Popular music certainly has its own history, its own context. The major difference with the more ‘traditional’ art forms is perhaps that it’s a fairly brief one, with mass-produced recorded music only arising and dominating in the 20th century. The notions of authorship and artistry which we appeal to when speaking about pop music tend to be those which, varyingly depending on your tastes, only hark back as far as Motown and/or The Beatles. The former is held up as the banner for ‘it’s not important who write the songs’ and ‘the star is key’; the latter are obviously archetypes of creative self-determination in pop. In their way, the Sex Pistols were an important crossroads as the perfect blend between the two, having their own Berry Gordy in Malcolm McLaren and playing ‘characters’, yet writing their own songs and playing instruments (albeit in a self-consciously rudimentary fashion.)

Yet the tensions between the two concepts of pop have never really abated; many still pick their side, mocking ‘manufactured music’ or ridiculing ‘authenticity’. What is lost here are the deeper commonalities : both undoubtedly treated pop music as an art form, and there is far more going on in the best of both ‘worlds’ than ‘does the listener find this catchy?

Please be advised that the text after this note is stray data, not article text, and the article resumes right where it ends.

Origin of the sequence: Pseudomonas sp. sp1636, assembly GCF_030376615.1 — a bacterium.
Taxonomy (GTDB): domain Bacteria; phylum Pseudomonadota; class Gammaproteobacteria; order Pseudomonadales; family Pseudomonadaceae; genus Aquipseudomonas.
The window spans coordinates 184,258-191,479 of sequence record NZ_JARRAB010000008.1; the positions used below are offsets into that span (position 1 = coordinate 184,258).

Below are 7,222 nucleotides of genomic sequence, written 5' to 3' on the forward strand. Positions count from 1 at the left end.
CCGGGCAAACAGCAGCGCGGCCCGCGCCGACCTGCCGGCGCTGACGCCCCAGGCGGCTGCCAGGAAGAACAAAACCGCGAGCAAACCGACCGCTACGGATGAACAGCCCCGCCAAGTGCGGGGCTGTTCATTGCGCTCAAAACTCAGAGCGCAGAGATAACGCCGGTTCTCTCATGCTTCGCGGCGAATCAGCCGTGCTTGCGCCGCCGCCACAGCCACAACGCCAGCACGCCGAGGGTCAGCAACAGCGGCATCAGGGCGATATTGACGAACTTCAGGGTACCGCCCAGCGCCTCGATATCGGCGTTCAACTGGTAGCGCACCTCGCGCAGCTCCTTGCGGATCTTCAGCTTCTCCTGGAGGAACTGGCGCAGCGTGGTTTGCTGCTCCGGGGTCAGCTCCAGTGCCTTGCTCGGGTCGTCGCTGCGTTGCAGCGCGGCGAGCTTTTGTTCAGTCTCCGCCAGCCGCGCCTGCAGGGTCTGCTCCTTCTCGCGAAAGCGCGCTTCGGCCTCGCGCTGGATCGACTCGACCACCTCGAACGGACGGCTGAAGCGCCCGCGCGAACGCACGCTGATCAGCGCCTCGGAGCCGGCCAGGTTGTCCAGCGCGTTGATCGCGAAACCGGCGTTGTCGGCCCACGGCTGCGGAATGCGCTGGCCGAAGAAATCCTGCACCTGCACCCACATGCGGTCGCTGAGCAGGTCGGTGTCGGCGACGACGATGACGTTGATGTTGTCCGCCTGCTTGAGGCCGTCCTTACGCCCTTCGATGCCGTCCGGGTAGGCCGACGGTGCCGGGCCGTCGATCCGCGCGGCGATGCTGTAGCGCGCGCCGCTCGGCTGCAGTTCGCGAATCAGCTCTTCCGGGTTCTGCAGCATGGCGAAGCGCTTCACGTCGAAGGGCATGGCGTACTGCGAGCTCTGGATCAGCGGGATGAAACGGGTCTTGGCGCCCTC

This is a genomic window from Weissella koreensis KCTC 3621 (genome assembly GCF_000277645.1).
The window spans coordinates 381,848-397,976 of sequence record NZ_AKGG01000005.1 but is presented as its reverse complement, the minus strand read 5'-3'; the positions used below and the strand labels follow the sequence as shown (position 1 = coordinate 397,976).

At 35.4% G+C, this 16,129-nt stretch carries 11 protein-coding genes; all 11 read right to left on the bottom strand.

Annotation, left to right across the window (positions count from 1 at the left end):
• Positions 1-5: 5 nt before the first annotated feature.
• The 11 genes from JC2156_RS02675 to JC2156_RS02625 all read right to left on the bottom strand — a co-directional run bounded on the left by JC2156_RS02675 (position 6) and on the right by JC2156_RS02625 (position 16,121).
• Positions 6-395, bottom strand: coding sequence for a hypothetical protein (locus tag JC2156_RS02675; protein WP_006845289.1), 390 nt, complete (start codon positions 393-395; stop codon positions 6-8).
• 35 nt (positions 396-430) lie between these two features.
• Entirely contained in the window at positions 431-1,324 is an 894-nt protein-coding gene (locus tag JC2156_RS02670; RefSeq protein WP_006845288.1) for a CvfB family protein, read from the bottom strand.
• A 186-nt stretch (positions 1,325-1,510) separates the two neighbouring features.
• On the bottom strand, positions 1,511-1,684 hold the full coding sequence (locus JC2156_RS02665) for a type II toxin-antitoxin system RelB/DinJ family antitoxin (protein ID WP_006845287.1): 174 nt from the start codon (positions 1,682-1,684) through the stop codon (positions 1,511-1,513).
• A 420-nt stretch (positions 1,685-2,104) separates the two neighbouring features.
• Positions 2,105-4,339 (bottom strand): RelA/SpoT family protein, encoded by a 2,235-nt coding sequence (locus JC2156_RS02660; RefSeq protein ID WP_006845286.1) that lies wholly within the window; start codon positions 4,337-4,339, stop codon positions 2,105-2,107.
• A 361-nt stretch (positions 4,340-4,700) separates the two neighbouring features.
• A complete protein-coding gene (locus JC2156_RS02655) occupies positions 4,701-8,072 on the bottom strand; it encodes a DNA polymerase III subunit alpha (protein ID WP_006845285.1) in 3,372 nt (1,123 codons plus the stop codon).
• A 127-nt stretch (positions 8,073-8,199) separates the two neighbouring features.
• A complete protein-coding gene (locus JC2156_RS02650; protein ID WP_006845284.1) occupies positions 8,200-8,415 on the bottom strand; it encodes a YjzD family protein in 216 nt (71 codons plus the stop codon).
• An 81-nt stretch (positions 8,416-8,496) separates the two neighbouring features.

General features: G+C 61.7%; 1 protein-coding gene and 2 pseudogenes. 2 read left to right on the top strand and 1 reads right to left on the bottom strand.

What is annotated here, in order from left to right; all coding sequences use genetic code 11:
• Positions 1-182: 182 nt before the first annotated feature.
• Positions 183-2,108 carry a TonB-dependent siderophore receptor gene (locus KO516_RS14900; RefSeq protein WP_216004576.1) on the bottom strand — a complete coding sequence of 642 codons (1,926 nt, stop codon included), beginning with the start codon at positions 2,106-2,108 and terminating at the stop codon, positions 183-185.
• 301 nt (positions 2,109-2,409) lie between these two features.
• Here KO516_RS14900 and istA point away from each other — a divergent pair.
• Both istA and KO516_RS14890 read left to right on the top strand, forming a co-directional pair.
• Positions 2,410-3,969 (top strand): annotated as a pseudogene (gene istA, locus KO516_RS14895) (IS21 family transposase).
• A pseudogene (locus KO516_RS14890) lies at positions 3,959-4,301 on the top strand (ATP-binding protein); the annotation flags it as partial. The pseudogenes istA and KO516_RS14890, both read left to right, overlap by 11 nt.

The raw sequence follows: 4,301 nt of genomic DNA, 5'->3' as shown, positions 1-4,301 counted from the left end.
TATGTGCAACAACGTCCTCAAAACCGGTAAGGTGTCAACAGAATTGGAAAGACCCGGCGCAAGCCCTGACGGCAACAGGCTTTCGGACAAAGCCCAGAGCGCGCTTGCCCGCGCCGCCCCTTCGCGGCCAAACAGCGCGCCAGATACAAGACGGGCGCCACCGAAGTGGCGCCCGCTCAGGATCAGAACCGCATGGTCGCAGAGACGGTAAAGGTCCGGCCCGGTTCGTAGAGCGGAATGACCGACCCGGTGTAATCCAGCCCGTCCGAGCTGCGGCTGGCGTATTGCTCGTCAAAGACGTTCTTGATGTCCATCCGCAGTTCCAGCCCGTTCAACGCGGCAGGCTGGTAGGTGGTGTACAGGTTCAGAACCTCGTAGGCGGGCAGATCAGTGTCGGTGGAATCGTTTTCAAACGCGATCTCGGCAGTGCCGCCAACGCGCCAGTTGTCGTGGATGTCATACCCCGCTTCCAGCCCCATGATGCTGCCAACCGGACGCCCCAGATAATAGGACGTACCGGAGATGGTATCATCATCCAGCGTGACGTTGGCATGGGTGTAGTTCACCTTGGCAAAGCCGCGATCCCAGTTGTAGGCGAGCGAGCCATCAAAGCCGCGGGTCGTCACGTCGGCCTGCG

Ironically, it was another meeting of these ‘worlds’ which perhaps ushered in an era where this was obscured: Michael Jackson’s ‘Thriller’, while undoubtedly a brilliant piece of work, was the ‘Jaws’ of the music industry, ushering in the era of the blockbuster. Many of the arguments we hear today – justification by appealing to record sales/popularity, the dominance of love for an artist’s persona over their work, the fetishism of an artist who retreats from their work and becomes the product themselves – can arguably be traced back to this massive breakpoint. Its aftermath certainly calcified attitudes of ‘manufactured vs authenticity’, which is perhaps surprising as most of the pop artists which came after were certainly self-determining. Yet this was also the period where the star, the character, became a visual product and commerce really became an unavoidable part of pop. This spectacle was so removed from what had come before that it paradoxically calcified the tribe mentality.

We’ll probably never stop asking what art is. What’s remarkable about pop music today is that so few seem to care. As The Guardian blog illustrates, it’s a conversation which never dies with certain forms. I suppose Instragram is its own ‘I like it vs how it was made’ argument…but that’s another story.

Evolutionary music doesn’t mean the death of the creator

Cheryl Cole: She’s Not About That

I’ve written before about how Cheryl Cole is basically a television personality who ‘sings’ and, with the promo for her new album kicking off, that is now clearer than ever. I want to take a few moments to look at what she says about certain attitudes towards pop music.

A couple of weeks ago she appeared on ‘The Voice’ and jumped around a lot while miming:

Sure, it takes some chutzpah to mime on a show called ‘The Voice’ but the response from her supporters (and supporters of a certain idea of pop) was instant and obvious – she’s not about singing live and all those ideas of ‘authenticity’ beloved of ‘music snobs’. She’s a vehicle for pop songs and her ‘talent’ is her charisma.